With nature photography, it’s hard to predict what’s going to happen. You may plan to go out to take pictures of one thing, but you may come back with pictures of something else or nothing at all. I was trying to locate Three-toed Woodpecker to take pictures of. I went for a small hike near the town of Banff where they are spotted among the old trees. Over the several visits I got to see and take pictures of many other things before getting a picture of a Three-toed Woodpecker, including my best pictures of Brown Creepers. A beautiful small bird, found among mature trees in a forest. It looks brown from a distance, but as you can see it has few other subtle colours on its back, which helps it to blend in with the bark of the tree. Making it harder for a predator to spot. It will go from tree to tree, creeping up looking for insects to eat. The problem always has been for me to get enough light to get a clear picture of it, I got that and a pleasing background.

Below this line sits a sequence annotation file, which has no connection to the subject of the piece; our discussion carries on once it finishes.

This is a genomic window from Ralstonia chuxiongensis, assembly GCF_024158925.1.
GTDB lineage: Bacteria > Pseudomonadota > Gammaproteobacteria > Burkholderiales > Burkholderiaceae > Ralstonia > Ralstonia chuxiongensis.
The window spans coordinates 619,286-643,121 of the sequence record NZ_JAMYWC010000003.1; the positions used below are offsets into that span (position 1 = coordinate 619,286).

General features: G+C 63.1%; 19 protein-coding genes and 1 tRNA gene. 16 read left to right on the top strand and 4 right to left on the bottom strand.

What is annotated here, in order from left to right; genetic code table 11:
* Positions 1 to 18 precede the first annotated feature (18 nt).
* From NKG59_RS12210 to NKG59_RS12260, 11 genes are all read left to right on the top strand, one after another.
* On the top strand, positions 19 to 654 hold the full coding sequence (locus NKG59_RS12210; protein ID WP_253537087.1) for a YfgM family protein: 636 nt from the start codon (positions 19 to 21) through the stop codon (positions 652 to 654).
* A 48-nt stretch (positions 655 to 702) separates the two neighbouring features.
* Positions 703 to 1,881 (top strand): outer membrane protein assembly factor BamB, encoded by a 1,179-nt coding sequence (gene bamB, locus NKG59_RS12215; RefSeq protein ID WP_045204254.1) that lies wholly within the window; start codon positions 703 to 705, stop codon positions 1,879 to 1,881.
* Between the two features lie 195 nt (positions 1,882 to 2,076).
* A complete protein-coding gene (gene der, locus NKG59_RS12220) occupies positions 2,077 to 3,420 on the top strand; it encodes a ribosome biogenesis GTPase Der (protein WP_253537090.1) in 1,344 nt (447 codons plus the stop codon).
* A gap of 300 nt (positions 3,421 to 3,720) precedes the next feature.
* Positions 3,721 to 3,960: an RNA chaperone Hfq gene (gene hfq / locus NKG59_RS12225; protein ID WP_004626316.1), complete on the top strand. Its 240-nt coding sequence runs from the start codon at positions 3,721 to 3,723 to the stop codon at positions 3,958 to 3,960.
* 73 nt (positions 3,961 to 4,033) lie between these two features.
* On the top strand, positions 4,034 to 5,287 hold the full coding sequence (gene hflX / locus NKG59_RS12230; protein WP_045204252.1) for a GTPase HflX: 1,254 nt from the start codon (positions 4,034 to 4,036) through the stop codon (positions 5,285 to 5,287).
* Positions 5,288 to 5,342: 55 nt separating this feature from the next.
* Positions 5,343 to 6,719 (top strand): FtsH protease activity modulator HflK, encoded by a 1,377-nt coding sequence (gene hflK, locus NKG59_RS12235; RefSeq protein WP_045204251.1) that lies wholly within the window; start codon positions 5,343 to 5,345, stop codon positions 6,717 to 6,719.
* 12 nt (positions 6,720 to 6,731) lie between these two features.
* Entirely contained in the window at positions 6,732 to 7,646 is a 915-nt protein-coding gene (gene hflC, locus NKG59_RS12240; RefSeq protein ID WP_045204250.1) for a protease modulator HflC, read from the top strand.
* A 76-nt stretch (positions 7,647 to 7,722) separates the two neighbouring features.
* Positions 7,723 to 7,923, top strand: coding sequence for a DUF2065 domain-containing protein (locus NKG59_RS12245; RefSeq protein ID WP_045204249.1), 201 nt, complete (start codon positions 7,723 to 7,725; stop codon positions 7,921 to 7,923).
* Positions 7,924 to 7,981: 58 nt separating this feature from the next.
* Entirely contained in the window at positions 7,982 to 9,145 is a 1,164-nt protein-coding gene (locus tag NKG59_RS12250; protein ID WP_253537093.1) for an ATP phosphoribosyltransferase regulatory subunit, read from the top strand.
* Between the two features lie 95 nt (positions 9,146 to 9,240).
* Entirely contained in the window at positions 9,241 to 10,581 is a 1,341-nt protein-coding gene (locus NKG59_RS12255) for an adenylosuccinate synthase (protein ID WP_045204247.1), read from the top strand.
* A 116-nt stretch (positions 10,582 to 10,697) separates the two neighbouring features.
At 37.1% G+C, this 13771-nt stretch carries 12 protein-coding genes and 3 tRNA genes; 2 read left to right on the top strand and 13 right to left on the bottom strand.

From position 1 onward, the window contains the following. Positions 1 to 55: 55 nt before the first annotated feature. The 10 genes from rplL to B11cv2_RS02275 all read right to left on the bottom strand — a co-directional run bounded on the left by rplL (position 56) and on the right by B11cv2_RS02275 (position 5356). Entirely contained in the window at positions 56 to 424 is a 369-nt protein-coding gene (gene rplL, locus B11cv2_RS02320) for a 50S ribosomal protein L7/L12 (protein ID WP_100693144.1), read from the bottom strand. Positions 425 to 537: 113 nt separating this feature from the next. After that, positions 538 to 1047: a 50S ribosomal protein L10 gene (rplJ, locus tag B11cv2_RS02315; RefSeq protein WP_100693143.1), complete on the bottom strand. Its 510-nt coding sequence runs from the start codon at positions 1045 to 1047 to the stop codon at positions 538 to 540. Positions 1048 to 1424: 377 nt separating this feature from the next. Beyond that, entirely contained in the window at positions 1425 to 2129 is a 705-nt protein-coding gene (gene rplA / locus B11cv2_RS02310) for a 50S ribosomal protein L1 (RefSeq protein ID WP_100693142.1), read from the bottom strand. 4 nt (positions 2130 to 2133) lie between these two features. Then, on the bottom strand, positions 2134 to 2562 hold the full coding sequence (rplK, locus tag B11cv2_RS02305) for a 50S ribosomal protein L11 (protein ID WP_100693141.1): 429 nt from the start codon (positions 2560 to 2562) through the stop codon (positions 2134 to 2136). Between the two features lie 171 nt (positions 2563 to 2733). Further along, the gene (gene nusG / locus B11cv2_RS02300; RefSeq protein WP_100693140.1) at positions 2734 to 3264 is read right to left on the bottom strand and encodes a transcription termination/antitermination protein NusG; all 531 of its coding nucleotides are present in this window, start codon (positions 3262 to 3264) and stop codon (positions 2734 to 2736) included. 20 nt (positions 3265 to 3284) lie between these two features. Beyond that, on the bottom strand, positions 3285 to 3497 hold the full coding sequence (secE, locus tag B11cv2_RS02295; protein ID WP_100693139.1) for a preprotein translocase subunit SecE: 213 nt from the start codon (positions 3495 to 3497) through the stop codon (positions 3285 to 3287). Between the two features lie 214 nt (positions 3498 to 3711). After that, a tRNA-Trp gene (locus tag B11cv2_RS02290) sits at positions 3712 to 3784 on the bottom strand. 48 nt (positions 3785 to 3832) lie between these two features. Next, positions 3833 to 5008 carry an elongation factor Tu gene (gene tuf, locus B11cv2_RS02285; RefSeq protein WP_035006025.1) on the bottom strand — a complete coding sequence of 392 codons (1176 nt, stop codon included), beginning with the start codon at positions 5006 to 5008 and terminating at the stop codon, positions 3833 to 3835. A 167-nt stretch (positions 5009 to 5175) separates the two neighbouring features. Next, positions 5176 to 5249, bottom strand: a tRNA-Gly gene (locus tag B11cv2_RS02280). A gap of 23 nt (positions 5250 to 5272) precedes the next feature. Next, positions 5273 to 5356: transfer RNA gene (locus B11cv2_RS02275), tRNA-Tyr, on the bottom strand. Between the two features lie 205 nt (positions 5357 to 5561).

The red fox had found something to eat, a frozen bird that looked to be hit by a vehicle few days ago. It was covered with dirt and snow, not much of a meal, but a start to the morning meal. Normally I just see the tracks of the fox, hunting near and away from the road. This cold morning the fox was where I was passing through, the warm morning light was starting to streak through the forest. With each hour the temperature would go up, requiring less energy to stay warm. For this fox like any other wildlife, it’s all about instinct in deciding how much food is needed. If they eat too less, it makes it harder to survive and harder to catch their prey. If they eat too much, they then become too slow to get away from the predators. Most of us humans have stopped paying attention to our bodies, even after a big meal we’ll somehow will find space for that slice of chocolate cake.